Michael Kaiser, Executive Director NCSA: People are unaware of what their mobile devices actually do. People need to be more aware of what apps are actually doing. Currently, people don’t understand the extent of device capability.
Recent research shows that schools are not teaching cybersecurity and cyberethics-cyberbullying issues. The lack of preparation for teaching cyberethics and cybercapable adults is a structural problem that brings up the question of what is means to be a citizen in the cybertechnology age.
Data breaches reflect the truth that data is the coin of the internet/cyber realm. Organizations that collect information must work to protect it. Currently, consumers are leaving e-commerce sites because they feel that the vendor is collecting more information than is necessary for the transaction.
K-12 education needs to be developed at all levels. STEM education, computer science education needs to start early to inspire people to go into cybersecurity. Every business and agency does or will use the internet. 2-2.5 million people will be needed to fill cybersecurity positions.
Detective Rich Wistocki, High Tech Crimes Unit, Naperville, IL Police Dept : Parent purchasing mobile devices for their kids don’t understand the capability of the kids to send inappropriate information and be accessed by pedophiles and bullies. Electronic responsibility is hard to teach because the parents don’t get it. They encourage parents teaching the “Thumb Generation” (they aren’t on computers but their mobile devices). Parents must make it a norm to see everything the kid does on thier devices. Kid privacy is a nonissue. If the parents pay for the device they have rights to all information. The kids have no rights to privacy on something they don’t pay for. His suggestion is mandatory curriculum for parents to teach them they are responsible for their kids online life.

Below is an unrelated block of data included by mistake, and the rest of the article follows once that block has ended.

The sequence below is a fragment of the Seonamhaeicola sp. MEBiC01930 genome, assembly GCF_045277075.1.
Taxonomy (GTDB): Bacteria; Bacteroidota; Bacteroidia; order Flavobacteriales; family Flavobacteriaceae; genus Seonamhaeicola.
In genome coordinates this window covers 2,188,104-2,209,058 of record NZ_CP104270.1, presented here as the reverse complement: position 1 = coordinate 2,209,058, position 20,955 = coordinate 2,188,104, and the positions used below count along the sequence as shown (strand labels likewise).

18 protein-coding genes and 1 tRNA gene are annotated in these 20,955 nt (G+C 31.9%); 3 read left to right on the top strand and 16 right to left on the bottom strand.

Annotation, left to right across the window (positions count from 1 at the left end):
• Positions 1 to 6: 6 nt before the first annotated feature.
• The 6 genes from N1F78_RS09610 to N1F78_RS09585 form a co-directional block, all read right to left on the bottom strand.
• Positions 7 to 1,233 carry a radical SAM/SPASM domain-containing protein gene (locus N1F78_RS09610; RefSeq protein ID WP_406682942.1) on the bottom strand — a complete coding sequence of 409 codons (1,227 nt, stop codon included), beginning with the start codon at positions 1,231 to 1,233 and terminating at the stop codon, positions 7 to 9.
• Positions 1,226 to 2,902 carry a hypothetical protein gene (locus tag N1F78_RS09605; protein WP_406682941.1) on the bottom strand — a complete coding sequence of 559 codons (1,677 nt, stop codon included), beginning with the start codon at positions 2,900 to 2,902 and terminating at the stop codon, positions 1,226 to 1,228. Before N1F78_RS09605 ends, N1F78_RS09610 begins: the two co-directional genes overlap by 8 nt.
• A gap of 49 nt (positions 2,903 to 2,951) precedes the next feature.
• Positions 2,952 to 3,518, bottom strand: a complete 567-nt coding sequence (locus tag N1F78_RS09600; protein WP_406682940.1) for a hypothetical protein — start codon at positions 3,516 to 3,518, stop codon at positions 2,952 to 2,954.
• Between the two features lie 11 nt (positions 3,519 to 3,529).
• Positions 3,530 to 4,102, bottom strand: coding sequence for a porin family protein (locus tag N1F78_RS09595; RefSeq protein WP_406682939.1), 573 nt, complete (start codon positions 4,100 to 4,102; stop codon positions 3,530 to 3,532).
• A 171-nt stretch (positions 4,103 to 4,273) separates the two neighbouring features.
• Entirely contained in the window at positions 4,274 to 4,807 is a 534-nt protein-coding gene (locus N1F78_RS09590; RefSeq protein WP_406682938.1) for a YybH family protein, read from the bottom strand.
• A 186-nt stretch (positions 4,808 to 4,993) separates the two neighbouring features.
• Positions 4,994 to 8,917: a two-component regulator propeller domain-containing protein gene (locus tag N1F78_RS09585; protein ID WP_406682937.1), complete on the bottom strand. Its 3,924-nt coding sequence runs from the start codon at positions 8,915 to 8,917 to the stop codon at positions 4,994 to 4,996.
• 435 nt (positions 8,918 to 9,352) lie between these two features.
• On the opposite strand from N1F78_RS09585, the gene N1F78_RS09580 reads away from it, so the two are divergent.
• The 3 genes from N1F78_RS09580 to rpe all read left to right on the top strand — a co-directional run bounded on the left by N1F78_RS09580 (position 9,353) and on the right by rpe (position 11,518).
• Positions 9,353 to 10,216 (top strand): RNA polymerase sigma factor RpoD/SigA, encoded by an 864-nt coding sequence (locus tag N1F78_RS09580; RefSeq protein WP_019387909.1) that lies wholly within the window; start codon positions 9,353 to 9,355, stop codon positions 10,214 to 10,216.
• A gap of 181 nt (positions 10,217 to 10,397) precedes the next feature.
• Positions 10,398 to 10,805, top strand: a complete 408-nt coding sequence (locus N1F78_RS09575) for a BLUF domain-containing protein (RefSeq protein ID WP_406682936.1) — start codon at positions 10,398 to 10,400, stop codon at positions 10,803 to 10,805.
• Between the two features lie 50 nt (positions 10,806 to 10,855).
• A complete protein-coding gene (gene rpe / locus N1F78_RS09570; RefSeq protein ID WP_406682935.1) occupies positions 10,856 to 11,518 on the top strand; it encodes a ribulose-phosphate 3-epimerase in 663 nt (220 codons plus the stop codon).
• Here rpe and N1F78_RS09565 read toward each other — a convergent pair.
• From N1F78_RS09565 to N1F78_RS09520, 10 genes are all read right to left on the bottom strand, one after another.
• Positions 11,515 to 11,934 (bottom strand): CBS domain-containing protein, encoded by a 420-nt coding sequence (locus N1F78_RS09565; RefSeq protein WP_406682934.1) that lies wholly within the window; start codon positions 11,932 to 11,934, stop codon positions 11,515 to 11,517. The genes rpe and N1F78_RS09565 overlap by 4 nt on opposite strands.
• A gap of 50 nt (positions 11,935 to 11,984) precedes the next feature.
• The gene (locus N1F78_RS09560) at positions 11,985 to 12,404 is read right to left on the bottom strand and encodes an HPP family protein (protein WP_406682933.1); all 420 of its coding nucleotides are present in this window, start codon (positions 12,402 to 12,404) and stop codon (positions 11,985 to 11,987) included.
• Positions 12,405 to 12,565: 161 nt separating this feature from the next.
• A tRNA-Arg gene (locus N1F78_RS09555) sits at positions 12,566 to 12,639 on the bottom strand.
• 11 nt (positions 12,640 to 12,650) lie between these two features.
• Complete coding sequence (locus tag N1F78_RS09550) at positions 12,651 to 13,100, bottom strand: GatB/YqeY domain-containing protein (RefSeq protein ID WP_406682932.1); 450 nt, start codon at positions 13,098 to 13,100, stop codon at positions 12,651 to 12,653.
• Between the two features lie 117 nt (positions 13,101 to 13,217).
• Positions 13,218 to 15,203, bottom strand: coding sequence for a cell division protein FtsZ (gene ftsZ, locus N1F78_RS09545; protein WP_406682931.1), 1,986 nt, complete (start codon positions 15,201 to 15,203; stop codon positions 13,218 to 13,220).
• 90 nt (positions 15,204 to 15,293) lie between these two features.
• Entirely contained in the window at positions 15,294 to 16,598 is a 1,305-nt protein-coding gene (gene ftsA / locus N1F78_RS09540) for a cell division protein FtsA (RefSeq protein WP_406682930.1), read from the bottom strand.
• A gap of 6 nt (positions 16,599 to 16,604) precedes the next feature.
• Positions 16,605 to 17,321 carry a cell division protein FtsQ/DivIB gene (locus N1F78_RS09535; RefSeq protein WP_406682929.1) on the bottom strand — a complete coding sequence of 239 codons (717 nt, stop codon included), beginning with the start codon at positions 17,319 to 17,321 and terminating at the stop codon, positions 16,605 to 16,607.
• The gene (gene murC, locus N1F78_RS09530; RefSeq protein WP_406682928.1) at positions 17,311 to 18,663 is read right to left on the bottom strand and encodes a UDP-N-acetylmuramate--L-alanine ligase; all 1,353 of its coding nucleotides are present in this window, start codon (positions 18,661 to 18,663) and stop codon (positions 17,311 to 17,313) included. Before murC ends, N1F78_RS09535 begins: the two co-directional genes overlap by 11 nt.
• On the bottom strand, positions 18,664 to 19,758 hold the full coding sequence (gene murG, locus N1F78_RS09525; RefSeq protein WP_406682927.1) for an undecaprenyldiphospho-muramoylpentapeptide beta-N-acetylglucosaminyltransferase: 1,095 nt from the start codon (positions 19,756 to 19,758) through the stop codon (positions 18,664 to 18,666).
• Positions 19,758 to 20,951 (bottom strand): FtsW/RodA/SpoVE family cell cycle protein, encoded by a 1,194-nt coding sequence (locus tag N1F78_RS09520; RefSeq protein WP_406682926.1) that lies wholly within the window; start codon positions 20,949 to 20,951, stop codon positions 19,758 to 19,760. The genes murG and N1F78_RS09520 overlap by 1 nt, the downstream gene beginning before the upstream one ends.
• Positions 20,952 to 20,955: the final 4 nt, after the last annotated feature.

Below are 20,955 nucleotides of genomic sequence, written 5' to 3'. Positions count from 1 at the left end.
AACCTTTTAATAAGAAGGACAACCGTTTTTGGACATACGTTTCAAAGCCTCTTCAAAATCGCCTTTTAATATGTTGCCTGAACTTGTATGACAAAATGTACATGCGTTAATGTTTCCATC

Internet companies should partner with law enforcement agencies so they don’t infringe on citizens needs to assist victims of cybercrime. Time is of the essence in many hi-jackings, so legal red tape disables law enforcement.
Overall: Cybersecurity is an arms race and an educaion issue in a world where every system is being computerized and is vulnerable. There is never a “Victory” in cybersecurity. Providing technology for protection of the federal and private systems presents ongoing issues that are a moving target as technology continues to advance, particularly in private mobile devices. IT is not the sole answer. Economic and regulatory approaches must be included. At the governmental level, the need for increased knowledge and understanding in Congress is starting to change, but the Dept of Commerce Standards and Guidelines are more up-to-date.
Balancing privacy and security is a challenge. Parents need to be educated in their role, rights and responsibilities to their kids devices. Medical records are a huge issue. But privacy and security do not conflict. Without good security there is no privacy. Big Brother watching is the other side of everyone else watching. Everyone wants both. Finding a compatible level is the challenge.